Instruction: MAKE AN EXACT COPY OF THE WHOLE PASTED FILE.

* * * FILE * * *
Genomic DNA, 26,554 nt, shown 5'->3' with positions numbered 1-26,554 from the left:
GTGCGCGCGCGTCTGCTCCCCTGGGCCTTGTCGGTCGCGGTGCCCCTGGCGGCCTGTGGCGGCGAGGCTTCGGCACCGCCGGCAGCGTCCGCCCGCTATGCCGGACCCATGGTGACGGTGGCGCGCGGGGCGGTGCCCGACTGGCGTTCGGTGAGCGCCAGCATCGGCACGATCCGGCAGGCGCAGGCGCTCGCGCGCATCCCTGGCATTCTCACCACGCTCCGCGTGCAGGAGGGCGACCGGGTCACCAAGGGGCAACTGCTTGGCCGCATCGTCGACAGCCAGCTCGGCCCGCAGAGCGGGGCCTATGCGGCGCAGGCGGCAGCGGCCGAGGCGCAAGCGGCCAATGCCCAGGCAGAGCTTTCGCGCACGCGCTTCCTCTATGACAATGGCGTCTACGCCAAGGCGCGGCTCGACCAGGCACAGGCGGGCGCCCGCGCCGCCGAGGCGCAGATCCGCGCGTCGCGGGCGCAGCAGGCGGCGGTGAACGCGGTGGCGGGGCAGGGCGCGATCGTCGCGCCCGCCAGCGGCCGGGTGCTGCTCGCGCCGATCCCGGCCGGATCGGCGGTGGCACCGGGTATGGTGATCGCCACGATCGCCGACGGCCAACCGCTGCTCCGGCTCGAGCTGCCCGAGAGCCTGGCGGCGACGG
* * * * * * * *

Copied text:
Genomic DNA, 26,554 nt, shown 5'->3' with positions numbered 1-26,554 from the left:
GTGCGCGCGCGTCTGCTCCCCTGGGCCTTGTCGGTCGCGGTGCCCCTGGCGGCCTGTGGCGGCGAGGCTTCGGCACCGCCGGCAGCGTCCGCCCGCTATGCCGGACCCATGGTGACGGTGGCGCGCGGGGCGGTGCCCGACTGGCGTTCGGTGAGCGCCAGCATCGGCACGATCCGGCAGGCGCAGGCGCTCGCGCGCATCCCTGGCATTCTCACCACGCTCCGCGTGCAGGAGGGCGACCGGGTCACCAAGGGGCAACTGCTTGGCCGCATCGTCGACAGCCAGCTCGGCCCGCAGAGCGGGGCCTATGCGGCGCAGGCGGCAGCGGCCGAGGCGCAAGCGGCCAATGCCCAGGCAGAGCTTTCGCGCACGCGCTTCCTCTATGACAATGGCGTCTACGCCAAGGCGCGGCTCGACCAGGCACAGGCGGGCGCCCGCGCCGCCGAGGCGCAGATCCGCGCGTCGCGGGCGCAGCAGGCGGCGGTGAACGCGGTGGCGGGGCAGGGCGCGATCGTCGCGCCCGCCAGCGGCCGGGTGCTGCTCGCGCCGATCCCGGCCGGATCGGCGGTGGCACCGGGTATGGTGATCGCCACGATCGCCGACGGCCAACCGCTGCTCCGGCTCGAGCTGCCCGAGAGCCTGGCGGCGACGG